USCIS is Tracking Down Naturalized Immigrants Who Lied on US Citizenship Applications

June 18th, 2018
The US Citizenship and Immigration Services have decided to track the applicants who have cheated or lied to get US citizenship. Trump Administration has already taken measures regarding the migration system that has affected many foreigners residing and working in the US.

In an attempt to examine the cases of immigrants who become US nationals using the process of naturalizations, USCIS hired many immigration officers and lawyers. These professionals will review the cases where fake identities might have been used to secure citizenship.

Francis Cissna, Director of the USCIS, the cases of naturalized immigrants who lied on the US citizenship applications will be referred to the Department of Justice and these individuals’ citizenship would be removed through civil court proceedings. The applicants who have cheated or provided wrong information about their application might face criminal charges.

Cissna said, “We finally have a process in place to get to the bottom of all these bad cases and start denaturalizing people who should not have been naturalized in the first place.” He also added that there might be a few thousand applicants who have become naturalized fraudulently.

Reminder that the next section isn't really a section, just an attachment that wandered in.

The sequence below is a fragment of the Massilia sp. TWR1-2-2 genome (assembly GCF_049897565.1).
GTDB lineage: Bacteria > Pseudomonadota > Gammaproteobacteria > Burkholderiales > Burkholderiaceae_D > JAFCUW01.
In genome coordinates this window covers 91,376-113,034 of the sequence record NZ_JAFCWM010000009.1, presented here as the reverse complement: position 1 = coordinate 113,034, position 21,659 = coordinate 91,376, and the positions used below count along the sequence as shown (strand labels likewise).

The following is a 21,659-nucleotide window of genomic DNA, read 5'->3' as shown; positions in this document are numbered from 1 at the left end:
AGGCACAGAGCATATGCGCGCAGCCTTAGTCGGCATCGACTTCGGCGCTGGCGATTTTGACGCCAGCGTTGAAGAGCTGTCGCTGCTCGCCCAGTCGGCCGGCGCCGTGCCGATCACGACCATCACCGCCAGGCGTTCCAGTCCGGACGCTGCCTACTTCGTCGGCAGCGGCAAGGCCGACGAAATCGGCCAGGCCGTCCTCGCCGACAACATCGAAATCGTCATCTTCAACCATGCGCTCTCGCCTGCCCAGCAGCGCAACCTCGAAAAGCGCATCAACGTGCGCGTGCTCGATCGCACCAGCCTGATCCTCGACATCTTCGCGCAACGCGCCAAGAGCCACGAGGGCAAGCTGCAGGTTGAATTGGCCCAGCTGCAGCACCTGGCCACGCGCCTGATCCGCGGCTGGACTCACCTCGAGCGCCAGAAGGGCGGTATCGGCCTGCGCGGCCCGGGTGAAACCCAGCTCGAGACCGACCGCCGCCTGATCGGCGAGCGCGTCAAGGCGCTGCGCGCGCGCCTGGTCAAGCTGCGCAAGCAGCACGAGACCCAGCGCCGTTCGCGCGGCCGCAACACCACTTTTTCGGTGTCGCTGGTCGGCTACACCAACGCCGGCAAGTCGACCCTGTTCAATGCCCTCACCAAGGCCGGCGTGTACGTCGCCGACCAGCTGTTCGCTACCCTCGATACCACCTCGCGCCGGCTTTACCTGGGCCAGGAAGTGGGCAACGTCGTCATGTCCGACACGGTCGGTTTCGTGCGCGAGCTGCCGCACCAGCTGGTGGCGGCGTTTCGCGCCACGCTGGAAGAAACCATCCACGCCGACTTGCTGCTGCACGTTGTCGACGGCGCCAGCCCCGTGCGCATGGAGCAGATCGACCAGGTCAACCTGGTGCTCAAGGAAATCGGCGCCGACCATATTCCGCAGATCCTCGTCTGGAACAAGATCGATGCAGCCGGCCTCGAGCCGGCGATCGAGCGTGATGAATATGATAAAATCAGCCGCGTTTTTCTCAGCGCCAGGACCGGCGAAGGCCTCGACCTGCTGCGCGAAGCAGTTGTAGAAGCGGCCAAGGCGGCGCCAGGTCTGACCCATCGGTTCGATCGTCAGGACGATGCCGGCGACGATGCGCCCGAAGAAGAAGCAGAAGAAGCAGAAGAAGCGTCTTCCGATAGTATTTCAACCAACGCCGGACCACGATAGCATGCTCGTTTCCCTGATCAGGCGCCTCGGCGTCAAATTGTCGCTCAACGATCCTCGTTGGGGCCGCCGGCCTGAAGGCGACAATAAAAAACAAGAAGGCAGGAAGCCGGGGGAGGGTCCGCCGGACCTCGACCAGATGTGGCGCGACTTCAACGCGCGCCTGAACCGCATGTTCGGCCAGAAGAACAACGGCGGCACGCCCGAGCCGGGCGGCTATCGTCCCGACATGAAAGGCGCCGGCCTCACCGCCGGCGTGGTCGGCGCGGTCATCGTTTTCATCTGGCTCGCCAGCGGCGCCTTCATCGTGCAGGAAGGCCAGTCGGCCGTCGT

The process to investigate the cases require resources. USCIS is going to cover the costs with immigration application fees.

The US authorities took the fraudulent naturalization matter seriously after the border officer detected 300 people using false identities in order to get US citizenship. An Indian-borne got his citizenship revoked by a judge in 2018 after the authorities accused him of using unfair means to avoid deportation.

According to Muzaffar Chisti, the director of the Migration Policy Institute’s office at New York University Law school, the Trump Administration has made this issue a priority. He also added that the government will focus more on deliberate fraud. He said, “It is true that we have entered a new chapter when a much larger number of people could feel vulnerable what their naturalization could be reopened.

Cissna, USCIS director, is optimistic about the efforts to track down those who become naturalized Americans using false identities. However, the process requires time and resources. Cissna said, “The people who are going to be targeted by this know who they are as they were ordered removed under a different identity and they intentionally lied about it when they applied for citizenship later on.”

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